Wednesday, 4 June 2008


Venue: O2 Arena, London
Reviewer: Phil W

Ahead of me, the darkened concrete tunnel was bathed in luminous pink lighting. I could hear screaming from up ahead of me, the sound of thousands of young voices crying out. The tunnel rounded a corner; I could see now where it led. It was dark in there, bodies moved and mingled back and forth in a vast, cavernous pit. The sloped walls of the pit moved and surged, lights of green and pink and blue flickered and waved among them. The high pitched screams were everywhere, from every direction. There was something insane going on, something huge.

On the stage, four boys pretended to play guitar while bathed in white floodlights. Behind them, a complete second band backed them. They had no spotlights. I particularly liked the big, overweight dude playing guitar just off to stage right. In the shadows he pulled off some nifty guitar licks and - after the boys left the stage - he stuck around to help out packing away all their stuff for them! What a helpful chap! I only caught the last two songs of the set; an insider had already told me it wasn’t worth catching all their set! They had a name and they have CD’s out there somewhere, but they where pretty missable boy band fodder. Kind of an American McFly. Nothing to bother going into the details of on this blog.

Avril Lavigne. Her first single came out when she was just 17 and the whole world bought into it. Her second album sold on the back of a single about saying No to giving in to sex too soon. Yes, Avril was the anti-Britney in a world where pop starlets were going head-to-head to see both how little they could wear on stage and how many sexual innuendoes they could fit into every song lyric. While Britney was sweating and moaning in a sauna, Christina was releasing albums called Stripped with singles called Dirrrty, and Flick from Neighbours was appearing in music videos completely starkers, Avril had class. She wasn’t naked and she was telling the girls to say No.

Jump to the present and little has changed. Lead single Girlfriend from new album The Best Darn Thing is playful, more giggles from the back row of the school bus than Debbie Does Dallas. Avril says at 23 she wanted to make one last fun record about being young and innocent before she thought about doing something more serious with the next one. There’s even a song on the record called Innocence. And so, from the centre of a stage bathed in pink flood lights, rising through the floor to the stomp of the opening thump of Girlfriend, is the elfin figure of Avril Lavigne, wearing skater shorts, hoodie and a huge grin. She charges down a catwalk that slices through the middle of the pit; “are you ready to have a good time?” she cries out to the audience. The audience explodes in a ludicrous frenzy of youthful enthusiasm and suddenly I’ve a huge grin on my face that won’t budge for the next hour and a half. Five minutes ago I’d been certain I’d come to the wrong gig - but now I was reminded of the immortal words of the late great Hunter Thompson; “buy the ticket, take the ride!” And this was one hell of a ride!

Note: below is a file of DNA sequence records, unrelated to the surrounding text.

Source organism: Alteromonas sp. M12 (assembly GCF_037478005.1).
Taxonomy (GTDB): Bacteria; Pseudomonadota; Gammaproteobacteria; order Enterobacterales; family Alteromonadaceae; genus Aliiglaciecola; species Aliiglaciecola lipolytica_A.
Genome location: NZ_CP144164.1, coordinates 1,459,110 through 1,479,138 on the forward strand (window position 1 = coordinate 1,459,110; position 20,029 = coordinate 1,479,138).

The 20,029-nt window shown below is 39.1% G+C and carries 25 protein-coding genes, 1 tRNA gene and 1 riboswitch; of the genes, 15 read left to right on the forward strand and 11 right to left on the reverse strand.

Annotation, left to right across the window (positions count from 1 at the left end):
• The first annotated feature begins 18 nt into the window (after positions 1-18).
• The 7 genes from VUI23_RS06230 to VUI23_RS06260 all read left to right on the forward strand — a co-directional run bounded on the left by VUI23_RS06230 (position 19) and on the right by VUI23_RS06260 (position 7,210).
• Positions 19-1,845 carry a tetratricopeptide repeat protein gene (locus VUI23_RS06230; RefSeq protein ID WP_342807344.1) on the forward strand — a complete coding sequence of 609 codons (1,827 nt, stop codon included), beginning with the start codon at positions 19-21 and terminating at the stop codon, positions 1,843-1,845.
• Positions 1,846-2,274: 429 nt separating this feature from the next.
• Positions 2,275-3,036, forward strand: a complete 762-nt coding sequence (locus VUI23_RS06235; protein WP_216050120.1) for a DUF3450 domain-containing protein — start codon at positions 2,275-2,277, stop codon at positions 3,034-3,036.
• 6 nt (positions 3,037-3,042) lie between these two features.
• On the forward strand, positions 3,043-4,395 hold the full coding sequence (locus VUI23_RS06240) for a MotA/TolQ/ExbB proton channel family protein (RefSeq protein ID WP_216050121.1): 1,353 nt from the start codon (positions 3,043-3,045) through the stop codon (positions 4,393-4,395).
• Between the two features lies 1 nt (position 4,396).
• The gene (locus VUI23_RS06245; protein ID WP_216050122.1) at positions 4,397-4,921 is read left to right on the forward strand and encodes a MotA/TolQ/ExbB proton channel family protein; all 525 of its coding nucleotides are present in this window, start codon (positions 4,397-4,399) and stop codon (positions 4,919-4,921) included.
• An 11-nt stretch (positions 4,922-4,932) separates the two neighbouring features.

Over the course of the evening Avril played all the hits from all three records. Some she sung while bouncing around the stage beaming enthusiastically at the audience. For several she played her Telecaster Special. There was an interlude midway through the set in which she played a brief acoustic set, slumped over an electro-acoustic guitar, flanked either side by her two session guitarists. Cynically, it was fairly obvious at times her guitar was turned way down, but like, dude, who cares man? She’s really trying! She doesn’t have to put this much effort into her live set but she does! Later on a huge, pink grand piano is wheeled onstage and to our surprise Avril takes a seat behind it to play Innocence from the new album. And if anyone in the audience still doubted her musical abilities, toward the end of the set a pink, sparkly drum kit was brought on stage and Avril beat the skins to a rendition of Runaway, singing and drumming simultaneously. And, like, dude, it was awesome! I’ve always been impressed with multi-instrumental performers, but I wasn’t expecting Avril to be one of them!

Avril finished with He Wasn’t and then an encore of Sk8er Boi. She finished her set having sung, rapped, danced, played guitars, pianos and drum kits, and done it all without a hint of irony or snobbery or any of the other things that bog down far more credible artists. The whole thing just seemed like a lot of fun and she performed it all effortlessly and with enthusiasm. There were no signs of any backing tracks either. All the way through there was a full band backing her. Her vocals were sometimes note perfect - she has a very gifted voice - but sometimes they were off key and muddled, sometimes almost spoken, with all the swear words extenuated. But far from this being a problem this merely highlighted her live, raw vocals and, well, made it that much more punk, you know in a pink teen pop kind of way! The gig hardly had the indie credibility of Kaki King, but like Avril’s albums, it was a guilty pleaser, like admitting you quite enjoyed watching Never Been Kissed. You didn’t expect it to win an Oscar, and yes it was a bit girly - but, you know, you smiled when the dude popped up at the end of the movie to give her that first kiss, I know you did*! So, buy the ticket, take the ride, and just don’t bother over thinking the whole thing. You’ll love it!

* How well you know me, Phil! :-D MMT.

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